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Blackorby v. BNSF Railway Co.

United States Court of Appeals, Eighth Circuit

February 27, 2017

Edward Blackorby Plaintiff- Appellee
BNSF Railway Company Defendant-Appellant Secretary of Labor Amicus on Behalf of Appellee

          Submitted: September 21, 2016

         Appeal from United States District Court for the Western District of Missouri - Kansas City

          Before COLLOTON, MELLOY, and SHEPHERD, Circuit Judges.

          MELLOY, Circuit Judge.

          BNSF Railway Company ("BNSF") disciplined its employee, Edward Blackorby, for not promptly reporting a workplace injury. Blackorby sued, claiming BNSF's discipline violated the employee-protections provision of the Federal Railroad Safety Act ("FRSA"), 49 U.S.C. § 20109(a)(4). The case went before a jury, and after the close of evidence, the jury was instructed that Blackorby need not establish intentional retaliation to prevail on his claim. The jury found for Blackorby and awarded him damages for emotional distress. Because we conclude that this Court's decision in Kuduk v. BNSF Railway Co., 768 F.3d 786 (8th Cir. 2014), required Blackorby to establish intentional retaliation and that the jury instructions did not compel such a finding, we reverse and remand.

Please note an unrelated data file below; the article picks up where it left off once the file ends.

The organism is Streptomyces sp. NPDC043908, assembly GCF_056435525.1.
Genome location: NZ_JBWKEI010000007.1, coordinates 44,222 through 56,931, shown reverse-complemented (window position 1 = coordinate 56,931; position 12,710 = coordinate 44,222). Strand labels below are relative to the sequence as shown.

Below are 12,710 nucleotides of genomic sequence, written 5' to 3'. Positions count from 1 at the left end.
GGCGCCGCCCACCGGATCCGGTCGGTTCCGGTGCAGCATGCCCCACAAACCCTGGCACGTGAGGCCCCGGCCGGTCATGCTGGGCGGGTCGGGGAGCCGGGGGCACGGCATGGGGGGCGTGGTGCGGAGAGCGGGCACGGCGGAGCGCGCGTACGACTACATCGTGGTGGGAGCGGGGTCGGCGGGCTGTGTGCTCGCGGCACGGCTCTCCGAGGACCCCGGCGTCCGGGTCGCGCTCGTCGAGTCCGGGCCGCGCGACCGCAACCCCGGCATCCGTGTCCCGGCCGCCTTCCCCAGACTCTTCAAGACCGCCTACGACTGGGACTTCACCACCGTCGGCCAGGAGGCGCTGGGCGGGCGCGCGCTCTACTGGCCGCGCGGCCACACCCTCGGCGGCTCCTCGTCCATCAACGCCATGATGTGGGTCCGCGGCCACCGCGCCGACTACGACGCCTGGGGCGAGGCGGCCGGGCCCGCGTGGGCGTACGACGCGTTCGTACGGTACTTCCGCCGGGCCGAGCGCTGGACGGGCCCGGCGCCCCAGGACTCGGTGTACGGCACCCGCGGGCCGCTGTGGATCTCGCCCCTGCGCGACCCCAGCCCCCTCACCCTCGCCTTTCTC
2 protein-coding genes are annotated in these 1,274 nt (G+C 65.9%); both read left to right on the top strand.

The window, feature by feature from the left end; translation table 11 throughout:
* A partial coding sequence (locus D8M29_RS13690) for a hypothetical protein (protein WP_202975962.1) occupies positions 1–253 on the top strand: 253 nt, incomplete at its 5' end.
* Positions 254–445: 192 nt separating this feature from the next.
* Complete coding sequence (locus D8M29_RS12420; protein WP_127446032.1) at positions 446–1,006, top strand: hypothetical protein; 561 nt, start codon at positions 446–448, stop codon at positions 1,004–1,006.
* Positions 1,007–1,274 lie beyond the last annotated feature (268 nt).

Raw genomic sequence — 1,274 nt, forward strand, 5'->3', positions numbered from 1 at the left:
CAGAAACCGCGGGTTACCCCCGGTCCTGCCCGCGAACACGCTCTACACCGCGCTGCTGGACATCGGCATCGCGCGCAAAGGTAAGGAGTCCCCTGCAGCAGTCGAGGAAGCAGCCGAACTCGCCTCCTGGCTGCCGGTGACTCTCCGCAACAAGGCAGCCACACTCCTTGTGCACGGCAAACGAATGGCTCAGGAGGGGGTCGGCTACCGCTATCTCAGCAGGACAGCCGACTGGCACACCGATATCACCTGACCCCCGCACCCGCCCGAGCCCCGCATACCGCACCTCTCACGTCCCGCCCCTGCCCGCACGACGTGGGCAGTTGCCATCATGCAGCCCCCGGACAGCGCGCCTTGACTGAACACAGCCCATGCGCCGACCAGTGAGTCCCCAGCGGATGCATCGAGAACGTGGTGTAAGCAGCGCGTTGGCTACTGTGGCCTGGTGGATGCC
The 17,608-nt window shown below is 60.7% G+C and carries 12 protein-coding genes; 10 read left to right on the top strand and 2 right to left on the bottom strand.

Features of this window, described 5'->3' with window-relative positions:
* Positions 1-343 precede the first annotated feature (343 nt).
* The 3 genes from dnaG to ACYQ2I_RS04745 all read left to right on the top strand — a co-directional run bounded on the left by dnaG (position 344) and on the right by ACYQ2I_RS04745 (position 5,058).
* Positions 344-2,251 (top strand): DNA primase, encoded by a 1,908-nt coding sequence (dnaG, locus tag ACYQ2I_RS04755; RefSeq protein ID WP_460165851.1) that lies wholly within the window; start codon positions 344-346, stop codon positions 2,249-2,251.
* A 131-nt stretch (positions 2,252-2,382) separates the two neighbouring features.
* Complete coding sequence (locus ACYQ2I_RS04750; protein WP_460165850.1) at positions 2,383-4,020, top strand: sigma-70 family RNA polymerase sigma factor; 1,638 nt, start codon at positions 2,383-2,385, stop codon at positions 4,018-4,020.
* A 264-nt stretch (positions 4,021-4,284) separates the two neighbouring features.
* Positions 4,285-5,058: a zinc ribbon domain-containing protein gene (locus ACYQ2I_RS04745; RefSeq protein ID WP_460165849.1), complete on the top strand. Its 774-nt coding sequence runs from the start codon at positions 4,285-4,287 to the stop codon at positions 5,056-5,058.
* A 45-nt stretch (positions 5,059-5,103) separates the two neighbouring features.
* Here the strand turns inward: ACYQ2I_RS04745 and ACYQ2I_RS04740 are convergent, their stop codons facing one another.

Blackorby worked on a traveling steel gang that repaired and maintained track for BNSF. While working on a dusty, windy day, Blackorby began to experience discomfort in his right eye. After work, Blackorby told a union foreman that he thought something had entered his eye, and the foreman recommended saline drops. The drops soothed Blackorby's eye, but it still felt "scratchy." Two days after the discomfort began, Blackorby had an unrelated root canal, the dentist gave him pain pills, and he went home to bed. But when Blackorby woke up on the third day, he noticed his eye had begun to swell. And by the fourth day, a Sunday, Blackorby's eye had significantly worsened. He went to the only place he thought an eye doctor would be available on a Sunday: a mall LensCrafters. There, a doctor removed a small metallic object from the surface of Blackorby's cornea.

         Under Rule 1.2.5 of BNSF's Maintenance of Way Operating Rules, "[a]ll cases of personal injury, while on duty or on company property, must be immediately reported to the proper manager and the prescribed form completed." The rule further provides that "[i]f an employee receives a medical diagnosis of occupational illness, the employee must report it immediately to the proper manager."

          Accordingly, Blackorby called Assistant Roadmaster Douglas Turney, a BNSF manager, immediately after the doctor removed the object from his eye. Blackorby told Turney that an object entered his eye at work, that a doctor removed the object, and that he had a follow-up appointment with the doctor the next day. Turney then relayed this information to James Sadler, also a BNSF manager. Sadler asked to accompany Blackorby to his follow-up appointment. Blackorby called his union representative, and the representative said it would be fine if Sadler went to the doctor's appointment so long as Sadler did not go into the examining room or ask for Blackorby's records. As a result, Blackorby acquiesced to Sadler's request, but he did not "feel comfortable" with Sadler coming to his appointment.